Stroll with the Central Park Conservancy and rediscover a place both familiar and novel. Do you know where to find a hidden bench that tells time? Or a sculpture that celebrates fresh water? Well, neither do I, and I’m a native. Get in the know by meeting inside the park at Fifth Ave. and East 72nd Street, in front of the Samuel Morse statue.

 

Or, how about a twofer at Conference House, one of New York City’s secret haunts?

 

INVASIVE PLANT WALK AND WEED, STATEN ISLAND, 2PM-4PM and…

 

HORSESHOW CRAB WALK, 7PM-9PM

 

Conference House Park is at the deepest point of the Deep South of New York, and where Benjamin Franklin and John met with the British for one last chance for peace. The forces of Black Dick would invade the harbor (that being the nickname for Admiral Richard Howe, peace envoy and navy commander, so stop laughing) not long after. It stands today as the last pre-revolutionary manor house remaining in New York City.

 

After taking a quiet Staten Island Railroad ride or a bike ride through green and blue, grab a great lunch in quaint and charming Tottenville. Then stroll 15 minutes or ride over to Conference House Park. That’s where Hylan Boulevard meets Satterlee Street

. Turn left into the parking lot of the Visitors’ Center, where restrooms and tap water ar available.
 
 
 
 
 Once there…

 

STOP THE INVASION! No, not the British. Aggressive, non-native plants threaten the beauty and ecological health of our green spaces. Volunteers are yanking them out under the guidance of park staff. Personally, I suggest that they bring Wildman Steve Brill down to encourage people to eat the vanquished weeds – make a fun feast after the battle! Wear sturdy shoes and sunblock. To RSVP for this rain-or-shine event, or for any questions (such as bus and car pooling directions), please call Cheri Brunault at 718-390-8021, or email cheri.brunault@parks.nyc.gov.

 
 
 
       

Now here’s another chance to check out Tottenville. Dine or stroll, and then return to…

 

 

HUNT FOR HORSESHOE CRABS!

 

Photographically, that is. As we wrote about earlier, this is one of the city’s most ancient rituals. Beckoned by the moon and tides, this species comes to lay eggs ashore as it has done for nearly 500 million years. Again, gather at the visitor’s center.

 

 SUNDAY, JUNE 8

 

WALK, BROOKLYN, 11AM-5PM

 

Take a self-guided tour of Brooklyn’s Brownstone Garden District. There are more than a dozen private gardens and nine community gardens to see, including one threatened with eminent domain-enabled destruction. That garden features a cottage dating to the 1830s. Among the enjoyments to found at other gardens are the chance to see a master potter create an astonishing mini-Brooklyn Botanical Garden spanning three lots. Organizers also promise “a stream falling over mossy rock ledges into a stocked pond on a backyard mountain, a serene Japanese garden, and an 1839 farmhouse in a double-wide garden with century-old trees.” Oh, and then there’s the composting toilet.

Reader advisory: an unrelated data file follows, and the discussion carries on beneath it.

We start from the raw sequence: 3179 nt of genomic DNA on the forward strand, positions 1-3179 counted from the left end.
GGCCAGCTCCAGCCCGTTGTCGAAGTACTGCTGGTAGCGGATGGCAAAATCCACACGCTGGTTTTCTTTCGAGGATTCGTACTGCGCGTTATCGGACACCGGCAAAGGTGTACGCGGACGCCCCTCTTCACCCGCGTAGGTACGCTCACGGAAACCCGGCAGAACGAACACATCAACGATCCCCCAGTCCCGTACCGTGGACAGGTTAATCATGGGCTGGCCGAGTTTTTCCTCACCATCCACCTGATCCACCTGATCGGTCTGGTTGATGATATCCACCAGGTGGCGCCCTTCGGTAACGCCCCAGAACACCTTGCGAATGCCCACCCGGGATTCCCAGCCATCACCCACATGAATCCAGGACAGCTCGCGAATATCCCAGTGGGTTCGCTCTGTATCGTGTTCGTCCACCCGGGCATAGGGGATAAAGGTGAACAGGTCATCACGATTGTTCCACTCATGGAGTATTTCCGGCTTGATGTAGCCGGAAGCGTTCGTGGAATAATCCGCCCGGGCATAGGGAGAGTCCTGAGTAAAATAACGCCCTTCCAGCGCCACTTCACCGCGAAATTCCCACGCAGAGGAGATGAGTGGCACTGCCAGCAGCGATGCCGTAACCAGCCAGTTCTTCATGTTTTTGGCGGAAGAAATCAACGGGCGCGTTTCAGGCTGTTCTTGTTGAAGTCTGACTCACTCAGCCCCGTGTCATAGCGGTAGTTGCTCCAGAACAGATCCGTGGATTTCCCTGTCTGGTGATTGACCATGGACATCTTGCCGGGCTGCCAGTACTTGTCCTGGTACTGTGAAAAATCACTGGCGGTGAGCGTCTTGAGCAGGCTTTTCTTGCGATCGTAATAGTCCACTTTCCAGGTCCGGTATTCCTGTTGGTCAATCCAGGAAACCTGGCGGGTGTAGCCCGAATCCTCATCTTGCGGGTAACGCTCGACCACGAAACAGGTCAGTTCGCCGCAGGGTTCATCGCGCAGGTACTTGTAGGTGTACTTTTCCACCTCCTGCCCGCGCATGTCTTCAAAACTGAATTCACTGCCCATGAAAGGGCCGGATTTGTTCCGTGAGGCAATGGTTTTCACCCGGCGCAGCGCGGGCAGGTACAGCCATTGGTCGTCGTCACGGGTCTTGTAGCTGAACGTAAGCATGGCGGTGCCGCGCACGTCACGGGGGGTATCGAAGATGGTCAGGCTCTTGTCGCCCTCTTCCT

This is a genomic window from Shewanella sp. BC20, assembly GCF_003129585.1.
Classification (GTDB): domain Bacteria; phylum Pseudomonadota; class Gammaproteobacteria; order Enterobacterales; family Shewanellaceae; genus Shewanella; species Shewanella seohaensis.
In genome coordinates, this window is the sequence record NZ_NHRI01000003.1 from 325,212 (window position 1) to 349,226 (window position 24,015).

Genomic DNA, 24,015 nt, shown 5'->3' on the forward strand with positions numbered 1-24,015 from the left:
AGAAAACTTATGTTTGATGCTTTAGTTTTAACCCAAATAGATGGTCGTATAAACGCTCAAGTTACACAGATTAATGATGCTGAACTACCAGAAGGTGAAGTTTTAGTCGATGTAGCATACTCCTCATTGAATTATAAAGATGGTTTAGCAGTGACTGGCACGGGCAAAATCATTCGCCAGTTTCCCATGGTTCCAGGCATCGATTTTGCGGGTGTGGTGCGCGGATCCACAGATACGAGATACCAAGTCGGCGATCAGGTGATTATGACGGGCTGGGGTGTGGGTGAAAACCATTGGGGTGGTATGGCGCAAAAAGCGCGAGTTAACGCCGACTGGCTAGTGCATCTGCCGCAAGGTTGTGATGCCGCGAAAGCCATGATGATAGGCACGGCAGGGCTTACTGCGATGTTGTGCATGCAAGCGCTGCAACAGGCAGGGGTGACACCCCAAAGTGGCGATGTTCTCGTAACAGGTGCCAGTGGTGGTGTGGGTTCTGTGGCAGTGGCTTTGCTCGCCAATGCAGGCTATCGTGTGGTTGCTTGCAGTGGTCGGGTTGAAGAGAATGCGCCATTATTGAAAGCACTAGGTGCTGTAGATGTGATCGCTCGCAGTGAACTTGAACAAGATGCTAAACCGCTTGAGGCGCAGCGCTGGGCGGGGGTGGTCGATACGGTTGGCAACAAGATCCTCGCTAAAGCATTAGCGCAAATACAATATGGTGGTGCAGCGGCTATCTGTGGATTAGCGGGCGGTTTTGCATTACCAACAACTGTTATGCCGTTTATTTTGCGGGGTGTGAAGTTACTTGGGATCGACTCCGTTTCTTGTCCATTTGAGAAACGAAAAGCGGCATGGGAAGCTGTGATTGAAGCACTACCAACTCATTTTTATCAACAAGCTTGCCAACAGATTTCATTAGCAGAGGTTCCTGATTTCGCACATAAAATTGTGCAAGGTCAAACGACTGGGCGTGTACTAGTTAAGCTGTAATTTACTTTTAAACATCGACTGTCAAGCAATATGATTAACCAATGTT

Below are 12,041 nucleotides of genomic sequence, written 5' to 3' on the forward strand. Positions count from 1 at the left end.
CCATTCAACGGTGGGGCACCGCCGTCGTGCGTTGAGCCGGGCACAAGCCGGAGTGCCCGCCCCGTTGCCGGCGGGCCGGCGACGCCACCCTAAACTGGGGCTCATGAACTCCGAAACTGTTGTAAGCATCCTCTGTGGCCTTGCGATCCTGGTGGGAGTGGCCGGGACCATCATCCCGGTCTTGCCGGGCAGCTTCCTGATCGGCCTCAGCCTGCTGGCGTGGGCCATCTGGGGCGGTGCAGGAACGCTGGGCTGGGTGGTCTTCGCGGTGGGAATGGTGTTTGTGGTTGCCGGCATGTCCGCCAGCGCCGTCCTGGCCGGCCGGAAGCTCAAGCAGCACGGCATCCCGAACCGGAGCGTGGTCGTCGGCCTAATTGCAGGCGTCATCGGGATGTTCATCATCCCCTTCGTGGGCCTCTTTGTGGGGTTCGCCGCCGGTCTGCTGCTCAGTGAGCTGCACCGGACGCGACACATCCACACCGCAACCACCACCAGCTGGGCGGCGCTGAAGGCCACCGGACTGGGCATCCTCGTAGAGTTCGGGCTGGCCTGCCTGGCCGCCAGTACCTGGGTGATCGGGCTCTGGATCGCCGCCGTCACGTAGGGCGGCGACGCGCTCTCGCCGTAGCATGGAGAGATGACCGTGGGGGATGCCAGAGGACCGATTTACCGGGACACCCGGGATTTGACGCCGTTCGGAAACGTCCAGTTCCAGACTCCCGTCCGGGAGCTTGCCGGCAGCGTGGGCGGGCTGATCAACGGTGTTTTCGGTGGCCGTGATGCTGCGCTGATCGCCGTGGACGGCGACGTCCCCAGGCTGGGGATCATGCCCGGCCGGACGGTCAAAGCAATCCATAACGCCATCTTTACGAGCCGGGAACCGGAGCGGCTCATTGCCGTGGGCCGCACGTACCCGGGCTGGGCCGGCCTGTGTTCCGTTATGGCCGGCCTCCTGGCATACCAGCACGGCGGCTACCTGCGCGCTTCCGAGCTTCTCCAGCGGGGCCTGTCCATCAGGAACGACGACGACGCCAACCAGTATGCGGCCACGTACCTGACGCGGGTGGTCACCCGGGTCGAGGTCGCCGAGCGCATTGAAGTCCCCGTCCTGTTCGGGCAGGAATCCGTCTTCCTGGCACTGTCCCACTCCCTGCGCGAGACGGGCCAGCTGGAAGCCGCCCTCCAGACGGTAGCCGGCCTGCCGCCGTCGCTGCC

The flush toilets, I suppose, are at the starting points: Thirst (187 DeKalb Ave., at  Vanderbilt Ave.) or The Forest Floor (659 Vanderbilt Ave. at Park Place). 

Tickets are $15 in advance ($20 the day of the event) to support the Annual Fall Bulb Give-away. Call 718-219-2137 for more information.  

 

BIKING, QUEENS, 8AM-2PM

 

Okay, so someone will eventually break the “Tour de” bike event formula, but it won’t be Queens. Kraftwerk is doubtlessly nodding in approval. The great thing about a Tour de Queens ride, however, is that it amounts to a world tour. (Okay, make that a Unisphere tour… the ride starts in Flushing Meadows, after all.) From Irish taverns to the Hindu Temple canteen to Filipino restaurant districts, you can gain weight while pedaling all day on this borough! As a volunteer ride marshal I will test this theory with gusto.

 

If you want to be part of the fun with street heroes Transportation Alternatives, REGISTER NOW! The ride is limited to 500 riders. Contact Transportation Alternatives for more information.

 

 

KAYAKING, MANHATTAN, 10AM-5PM

 

Try out kayaking with 20-minute introductory paddles (running between 10AM and 5PM) on the Hudson River south of 72nd Street. Please dress for getting wet and know how to swim. Call the Downtown Boathouse for weather updates at 646-613-0740 and further information at 212-408-0219.

 

KAYAKING, QUEENS, 1PM-5PM

 

Try out kayaking with 20-minute introductory paddles (running between 1PM and 5PM) arranged by the LIC Community Boathouse on the East River where Vernon Boulevard meets 31st Avenue in Astoria. You’ll see Socrates Sculpture Park’s beach at Hallets Cove and a wooden staircase on a wall. Please dress for getting wet and know how to swim.

 

GARDENING, QUEENS, 1030AM-1230PM